Spring Forward, Fall Back
The term “spring forward – fall back” is meant to trigger your memory to set your clocks forward one hour in the spring at the start of DST, and one hour back in the fall when DST ends.
“Spring Ahead” and “Spring Up”
A different way to remember which direction to set your clock for Daylight Saving Time is that in the spring, you bring out (or forward) the garden furniture (clocks are set 1 hour forwards), and in the fall you put them back (clocks are set 1 hour back).
The expressions “spring ahead” and “spring up” are also used to describe the action of setting clocks one hour ahead for the start of DST in the spring. These terms are mainly used in the USA and Canada.
“March forward” is another term used to remind people about the DST start dates in the Northern hempisphere, like the USA, Canada and Europe, where it starts in March.
“Gain 1 Hour - Lose 1 Hour”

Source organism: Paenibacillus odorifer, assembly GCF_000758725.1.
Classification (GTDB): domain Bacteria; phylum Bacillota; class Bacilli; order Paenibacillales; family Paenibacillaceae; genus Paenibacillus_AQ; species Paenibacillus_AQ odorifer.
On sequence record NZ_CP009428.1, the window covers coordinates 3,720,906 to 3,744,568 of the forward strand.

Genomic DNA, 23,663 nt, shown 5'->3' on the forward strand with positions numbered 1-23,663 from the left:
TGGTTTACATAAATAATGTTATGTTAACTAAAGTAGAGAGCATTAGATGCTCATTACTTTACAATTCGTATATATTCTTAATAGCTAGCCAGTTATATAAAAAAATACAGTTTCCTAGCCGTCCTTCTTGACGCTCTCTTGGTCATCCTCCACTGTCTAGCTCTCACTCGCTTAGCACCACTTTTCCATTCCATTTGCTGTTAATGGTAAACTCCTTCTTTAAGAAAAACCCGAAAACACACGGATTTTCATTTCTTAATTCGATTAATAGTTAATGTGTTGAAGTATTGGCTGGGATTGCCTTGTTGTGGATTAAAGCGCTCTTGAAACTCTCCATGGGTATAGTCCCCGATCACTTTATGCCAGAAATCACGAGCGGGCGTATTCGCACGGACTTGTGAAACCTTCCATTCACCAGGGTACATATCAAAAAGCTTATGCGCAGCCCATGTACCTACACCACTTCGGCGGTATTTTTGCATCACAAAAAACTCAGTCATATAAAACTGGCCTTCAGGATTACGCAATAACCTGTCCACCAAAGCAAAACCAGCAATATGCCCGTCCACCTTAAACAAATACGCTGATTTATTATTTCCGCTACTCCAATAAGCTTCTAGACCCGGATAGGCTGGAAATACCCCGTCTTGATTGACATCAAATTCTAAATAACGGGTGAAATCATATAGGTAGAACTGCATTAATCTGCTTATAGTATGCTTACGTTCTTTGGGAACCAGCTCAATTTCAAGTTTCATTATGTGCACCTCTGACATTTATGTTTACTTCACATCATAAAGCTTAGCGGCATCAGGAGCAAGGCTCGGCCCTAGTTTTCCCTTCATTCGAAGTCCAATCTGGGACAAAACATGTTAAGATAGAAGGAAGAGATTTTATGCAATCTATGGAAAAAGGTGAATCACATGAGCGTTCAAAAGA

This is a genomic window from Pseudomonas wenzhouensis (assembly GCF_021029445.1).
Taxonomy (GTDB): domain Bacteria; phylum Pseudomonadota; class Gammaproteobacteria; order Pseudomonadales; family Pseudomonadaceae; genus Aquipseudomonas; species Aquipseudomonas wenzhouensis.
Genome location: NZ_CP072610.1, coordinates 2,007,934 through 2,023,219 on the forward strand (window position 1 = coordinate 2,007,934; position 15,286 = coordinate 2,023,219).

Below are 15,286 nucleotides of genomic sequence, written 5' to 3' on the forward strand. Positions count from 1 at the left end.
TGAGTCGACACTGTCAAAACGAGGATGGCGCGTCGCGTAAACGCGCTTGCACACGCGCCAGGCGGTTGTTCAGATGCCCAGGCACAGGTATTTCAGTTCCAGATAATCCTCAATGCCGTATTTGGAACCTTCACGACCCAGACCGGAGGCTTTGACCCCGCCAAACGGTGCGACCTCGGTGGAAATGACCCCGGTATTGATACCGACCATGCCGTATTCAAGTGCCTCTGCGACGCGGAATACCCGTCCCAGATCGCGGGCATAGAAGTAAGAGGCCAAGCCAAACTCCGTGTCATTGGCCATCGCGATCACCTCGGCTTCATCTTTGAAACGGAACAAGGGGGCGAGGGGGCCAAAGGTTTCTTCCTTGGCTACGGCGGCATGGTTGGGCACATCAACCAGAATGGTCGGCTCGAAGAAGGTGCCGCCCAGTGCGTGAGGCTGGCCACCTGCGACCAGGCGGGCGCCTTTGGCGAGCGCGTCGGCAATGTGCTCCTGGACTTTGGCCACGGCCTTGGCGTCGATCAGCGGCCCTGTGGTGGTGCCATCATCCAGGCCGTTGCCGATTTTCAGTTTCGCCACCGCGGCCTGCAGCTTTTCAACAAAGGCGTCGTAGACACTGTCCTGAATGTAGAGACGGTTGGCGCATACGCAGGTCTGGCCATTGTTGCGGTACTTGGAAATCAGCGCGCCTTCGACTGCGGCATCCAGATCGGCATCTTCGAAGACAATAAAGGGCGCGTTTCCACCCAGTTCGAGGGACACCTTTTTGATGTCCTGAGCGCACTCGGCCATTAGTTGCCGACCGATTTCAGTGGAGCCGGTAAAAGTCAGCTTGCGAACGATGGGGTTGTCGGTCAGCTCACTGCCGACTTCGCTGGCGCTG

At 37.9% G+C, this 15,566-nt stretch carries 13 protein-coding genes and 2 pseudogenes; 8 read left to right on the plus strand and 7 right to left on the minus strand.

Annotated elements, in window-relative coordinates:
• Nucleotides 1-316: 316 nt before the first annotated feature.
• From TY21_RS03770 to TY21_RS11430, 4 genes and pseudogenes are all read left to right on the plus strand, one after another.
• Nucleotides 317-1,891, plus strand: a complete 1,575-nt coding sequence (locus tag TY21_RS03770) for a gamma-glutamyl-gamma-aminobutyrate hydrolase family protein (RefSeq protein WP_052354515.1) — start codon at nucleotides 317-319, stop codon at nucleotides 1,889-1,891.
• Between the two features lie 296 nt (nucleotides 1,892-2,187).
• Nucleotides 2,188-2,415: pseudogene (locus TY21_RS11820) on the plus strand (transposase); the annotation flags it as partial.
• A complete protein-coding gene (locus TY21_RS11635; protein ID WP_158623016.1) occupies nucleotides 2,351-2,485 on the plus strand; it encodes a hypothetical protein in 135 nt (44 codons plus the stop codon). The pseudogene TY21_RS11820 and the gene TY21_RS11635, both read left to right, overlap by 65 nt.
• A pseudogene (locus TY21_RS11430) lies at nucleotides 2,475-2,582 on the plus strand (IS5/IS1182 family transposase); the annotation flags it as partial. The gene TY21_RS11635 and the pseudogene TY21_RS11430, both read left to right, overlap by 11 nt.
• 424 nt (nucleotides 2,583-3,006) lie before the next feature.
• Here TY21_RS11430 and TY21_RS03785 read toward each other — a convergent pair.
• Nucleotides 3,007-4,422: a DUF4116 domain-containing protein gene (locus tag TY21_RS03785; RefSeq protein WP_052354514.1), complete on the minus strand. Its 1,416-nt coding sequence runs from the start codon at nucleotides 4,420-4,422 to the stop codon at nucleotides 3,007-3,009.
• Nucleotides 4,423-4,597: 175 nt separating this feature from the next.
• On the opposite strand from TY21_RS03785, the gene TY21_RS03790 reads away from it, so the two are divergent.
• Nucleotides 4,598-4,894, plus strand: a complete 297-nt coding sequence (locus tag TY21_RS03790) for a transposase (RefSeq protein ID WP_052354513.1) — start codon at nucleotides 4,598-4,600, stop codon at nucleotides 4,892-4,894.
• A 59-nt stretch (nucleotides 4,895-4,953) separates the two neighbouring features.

Other phrases associated with the DST start date include “push the clocks forward”, “turn the clocks ahead”, and “shift the clocks forward”. There is also the expression, “lose an hour here, gain an hour there”, which describes the start and end of DST.
“Daylight Time”, refers to the DST schedule itself. Other variations are “Daylight Savings” or “Daylight Saving”.
Records have shown that the phrase “spring forward, fall back” has been in use at least as far back as early 20th century. For example, the “Heppner Gazette-Times” (October 28, 1928) printed a notice, stating “Daylight Saving Time ends this Sunday, October 31. Remember to set your clocks back one hour, ‘Spring forward – Fall Back!’”.
In this Article
- History of DST
- History of DST in Europe
- Your health and DST
- Controversy of DST
- 1 hour back or forward?
- Summer or Winter Time?
- Savings or Saving?
- DST in the US changed in 2005